My one and only Devon Red-eyed Vireo was the Dawlish Warren bird on November 4th 1996. A stunning find by Ivan Lakin, and one that I think is unlikely to be repeated, in an era when American passerines are turning up pretty much exclusively in the Northern Isles or the very far south-west of Cornwall/Scillies, unless you include Ireland of course. To get one on the Exe is nothing short of astonishing, although we did get an American Robin on Exminster Marshes!
My logbook entry for 4/11/96 reads:
A Common Nighthawk was seen by Will Wagstaff this morning, hawking insects over the M5, 500 yards north of junction 28 near Cullompton.
James(my brother) has had the car all day for work, and Kevin and I couldn't wangle a lift up, but the news was that the bird hadn't been relocated.
Shortly after lunch Kev phoned in a slightly panicked state, to say there was a Red-eyed Vireo at the Warren, found by Ivan. He shortly afterwards phoned to say there was a train from Newton Abbot to the Warren at 1357.
I met him at the bottom shop near Dyrons Leisure Centre (he's staying with Debs) and we walked briskly to the station, making it with about 5 minutes to spare. We phoned the line for exact directions and the train pulled up at the Warren at 1410. Another quick walk and we met John Gale who'd pinned the bird down in the sallows at the back of the pond. It was hopping around slowly, from branch to branch, and I had poor views before it flew off and couldn't be relocated.
Half an hour or so later it was re-found back in the same spot, and I had superb views down to about 10 yards as it hopped around in the middle of a 'woody' stand of sallows, with brambes at the base. On the occasions it sat out in the open I got the solid grey crown, black sub-lateral crown-stripe, white supercilium, black eye-stripe, dark grey legs, white underparts, sloping forehead and heavy bill.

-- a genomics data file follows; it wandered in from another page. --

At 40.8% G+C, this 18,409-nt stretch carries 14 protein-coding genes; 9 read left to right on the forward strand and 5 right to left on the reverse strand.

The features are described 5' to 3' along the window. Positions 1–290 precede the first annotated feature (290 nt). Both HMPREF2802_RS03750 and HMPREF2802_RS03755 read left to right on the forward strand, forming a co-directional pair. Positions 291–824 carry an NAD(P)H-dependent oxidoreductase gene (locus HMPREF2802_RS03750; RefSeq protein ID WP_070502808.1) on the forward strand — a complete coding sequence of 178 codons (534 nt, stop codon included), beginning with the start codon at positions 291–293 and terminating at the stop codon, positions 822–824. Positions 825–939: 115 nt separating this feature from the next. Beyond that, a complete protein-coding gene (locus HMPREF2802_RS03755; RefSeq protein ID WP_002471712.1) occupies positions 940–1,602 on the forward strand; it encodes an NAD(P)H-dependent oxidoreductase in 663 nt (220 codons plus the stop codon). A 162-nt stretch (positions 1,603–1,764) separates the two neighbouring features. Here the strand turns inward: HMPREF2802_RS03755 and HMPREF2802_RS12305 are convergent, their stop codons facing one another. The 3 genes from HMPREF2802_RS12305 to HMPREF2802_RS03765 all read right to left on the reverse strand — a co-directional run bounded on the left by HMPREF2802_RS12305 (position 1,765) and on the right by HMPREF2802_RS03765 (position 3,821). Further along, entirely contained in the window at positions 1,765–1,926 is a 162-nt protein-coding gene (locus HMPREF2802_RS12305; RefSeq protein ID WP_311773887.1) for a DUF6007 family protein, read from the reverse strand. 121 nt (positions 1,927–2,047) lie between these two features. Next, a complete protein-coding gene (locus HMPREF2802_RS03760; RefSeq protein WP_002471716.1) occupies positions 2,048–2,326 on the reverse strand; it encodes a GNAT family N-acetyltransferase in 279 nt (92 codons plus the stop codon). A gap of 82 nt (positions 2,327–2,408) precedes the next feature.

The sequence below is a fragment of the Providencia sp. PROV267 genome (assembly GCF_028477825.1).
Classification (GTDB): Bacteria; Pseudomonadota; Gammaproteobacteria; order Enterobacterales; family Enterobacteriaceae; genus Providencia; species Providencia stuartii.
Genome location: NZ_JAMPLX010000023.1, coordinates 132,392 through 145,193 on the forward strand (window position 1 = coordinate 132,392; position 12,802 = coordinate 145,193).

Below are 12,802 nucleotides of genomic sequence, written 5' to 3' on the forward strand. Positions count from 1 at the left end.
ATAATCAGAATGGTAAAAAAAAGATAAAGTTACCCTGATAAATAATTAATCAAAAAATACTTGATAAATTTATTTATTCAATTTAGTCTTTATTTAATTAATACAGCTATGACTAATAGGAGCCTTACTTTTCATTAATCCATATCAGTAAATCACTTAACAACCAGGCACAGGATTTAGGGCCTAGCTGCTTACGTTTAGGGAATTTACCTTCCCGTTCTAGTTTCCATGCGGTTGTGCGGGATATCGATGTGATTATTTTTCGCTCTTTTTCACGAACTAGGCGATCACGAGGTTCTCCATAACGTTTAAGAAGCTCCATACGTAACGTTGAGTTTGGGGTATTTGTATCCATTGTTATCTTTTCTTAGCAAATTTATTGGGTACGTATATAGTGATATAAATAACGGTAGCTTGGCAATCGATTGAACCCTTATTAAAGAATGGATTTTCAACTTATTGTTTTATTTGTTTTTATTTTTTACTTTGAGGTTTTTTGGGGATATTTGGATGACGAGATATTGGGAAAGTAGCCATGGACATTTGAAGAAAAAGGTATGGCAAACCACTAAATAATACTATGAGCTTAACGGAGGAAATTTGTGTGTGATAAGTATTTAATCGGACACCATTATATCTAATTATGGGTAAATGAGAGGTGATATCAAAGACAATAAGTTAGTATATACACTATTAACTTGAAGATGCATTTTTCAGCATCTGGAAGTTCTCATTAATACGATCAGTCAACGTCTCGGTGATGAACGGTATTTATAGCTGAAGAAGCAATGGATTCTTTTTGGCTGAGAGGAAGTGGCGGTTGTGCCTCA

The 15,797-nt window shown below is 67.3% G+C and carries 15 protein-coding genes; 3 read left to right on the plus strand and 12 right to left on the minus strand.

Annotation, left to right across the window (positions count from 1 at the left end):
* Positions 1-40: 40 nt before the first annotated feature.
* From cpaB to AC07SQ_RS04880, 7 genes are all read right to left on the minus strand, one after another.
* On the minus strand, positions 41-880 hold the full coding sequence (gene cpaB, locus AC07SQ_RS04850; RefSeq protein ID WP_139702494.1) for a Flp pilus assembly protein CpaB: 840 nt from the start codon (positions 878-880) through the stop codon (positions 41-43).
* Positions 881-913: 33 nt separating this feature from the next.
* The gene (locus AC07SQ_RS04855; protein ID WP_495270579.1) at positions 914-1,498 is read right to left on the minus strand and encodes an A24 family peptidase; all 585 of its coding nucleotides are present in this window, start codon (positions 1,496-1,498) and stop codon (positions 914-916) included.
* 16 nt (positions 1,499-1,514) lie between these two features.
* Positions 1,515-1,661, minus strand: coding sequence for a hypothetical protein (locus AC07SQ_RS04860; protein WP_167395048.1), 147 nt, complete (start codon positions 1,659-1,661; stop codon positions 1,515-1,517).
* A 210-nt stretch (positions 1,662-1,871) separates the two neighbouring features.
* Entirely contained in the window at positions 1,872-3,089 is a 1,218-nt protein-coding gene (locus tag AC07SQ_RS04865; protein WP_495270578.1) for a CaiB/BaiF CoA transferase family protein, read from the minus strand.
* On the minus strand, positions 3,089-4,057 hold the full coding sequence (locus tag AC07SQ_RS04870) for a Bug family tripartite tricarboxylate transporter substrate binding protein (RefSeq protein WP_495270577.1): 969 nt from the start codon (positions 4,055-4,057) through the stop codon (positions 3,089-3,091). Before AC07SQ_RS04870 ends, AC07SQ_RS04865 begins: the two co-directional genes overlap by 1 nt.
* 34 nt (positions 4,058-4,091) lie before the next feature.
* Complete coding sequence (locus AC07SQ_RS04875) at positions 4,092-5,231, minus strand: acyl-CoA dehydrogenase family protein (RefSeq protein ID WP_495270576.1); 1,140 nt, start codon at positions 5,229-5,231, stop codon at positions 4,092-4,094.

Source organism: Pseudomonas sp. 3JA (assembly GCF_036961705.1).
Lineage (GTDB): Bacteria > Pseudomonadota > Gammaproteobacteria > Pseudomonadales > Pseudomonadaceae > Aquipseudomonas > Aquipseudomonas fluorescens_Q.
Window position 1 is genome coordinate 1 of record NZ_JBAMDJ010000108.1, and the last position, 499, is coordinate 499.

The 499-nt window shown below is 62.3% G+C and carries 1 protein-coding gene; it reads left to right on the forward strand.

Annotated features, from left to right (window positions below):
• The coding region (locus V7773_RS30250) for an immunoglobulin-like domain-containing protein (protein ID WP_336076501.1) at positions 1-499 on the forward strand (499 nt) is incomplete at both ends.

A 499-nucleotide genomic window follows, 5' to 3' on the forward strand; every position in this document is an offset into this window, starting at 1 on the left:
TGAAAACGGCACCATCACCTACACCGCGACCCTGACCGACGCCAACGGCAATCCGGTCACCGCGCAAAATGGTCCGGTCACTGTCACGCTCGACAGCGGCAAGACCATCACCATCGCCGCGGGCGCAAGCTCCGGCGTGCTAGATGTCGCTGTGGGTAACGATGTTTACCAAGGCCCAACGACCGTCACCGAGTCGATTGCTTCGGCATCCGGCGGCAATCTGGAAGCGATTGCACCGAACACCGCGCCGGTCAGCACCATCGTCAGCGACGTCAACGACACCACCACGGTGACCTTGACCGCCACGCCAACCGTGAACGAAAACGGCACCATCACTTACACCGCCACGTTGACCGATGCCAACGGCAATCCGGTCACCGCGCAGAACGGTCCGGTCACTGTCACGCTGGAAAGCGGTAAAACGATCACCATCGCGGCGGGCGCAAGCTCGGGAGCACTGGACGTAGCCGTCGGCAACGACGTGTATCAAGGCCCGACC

In fight it looked fat and clumsy. It fed high-up in Birches as well, but seemed to favour lower down at about head height. It was good at getting lost.
Quite a lot of birders showed up, most having been up at Cullompton! John Fortey was at Hope's Nose. I think he'll be really p*ssed off!
The day before I'd been down to Lipson Vale Community College, in Plymouth, for my first (and last) Devon Icterine Warbler. Another amazing find, this time by Pete Aley, in the most unlikely of spots. My logbook entry for 3/11/96 reads:
I got soaked ,in awful weather, dipping the bird yesterday in the unlikely setting of Lipson Vale Community College grounds. I'd imagined the area of trees mentioned on the line to be a small clump, but it's a bloody great area of Sycamores, Oaks and large Hawthorns, covering a rather steep, muddy slope.
I didn't come close to seeing this bird, found by Pete Aley, yesterday. Today however, a small group of birders, standing just inside the wood, led Kevin and I to the Hawthorn bush that the bird was favouring. In fact it remained in the same bush for the entire hour we were there. Often out of sight for long periods however.
It was just slowly hopping about. At one point it gobbled up quite a large type of insect. It seemed to spend most of its time just sitting still, occasionally preening. When it hopped in to view it did show well - looking superb, just like in photos, with a humongous orange bill, strong yellow, short supercilium and distinctive peaked crown - more pronounced and crest-like when wind-blown. The yellow extended to the throat and the clean underparts had a faint lemon hue to them. The tail was comparatively short and the under-tail coverts long. The legs were dark blue-grey and I once had a good clear view of the long, pointed primaries. The most striking feature, when visible, was the stunning whitish rectangular 'blaze' on the secondaries - hyper-obvious. There looked to be some lemonish fringes to other remiges, but I didn't pin-point exactly where.
The bird was quite stocky and pot-bellied. It's a much more striking bird than I'd expected, and I'm sure I wouldn't have too much trouble separating it from the rounder-crowned and plainer Melodious Warbler.
I had great views in the scope at down to about 12+ yards. The light wasn't brilliant but when the bird got in to the left-hand side of the bush the views were great. The tail appeared short and square but was in fact notched - see notes.
We searched Efford Marsh for the Yellow-browed Warbler that's been around, but scored only Firecrest!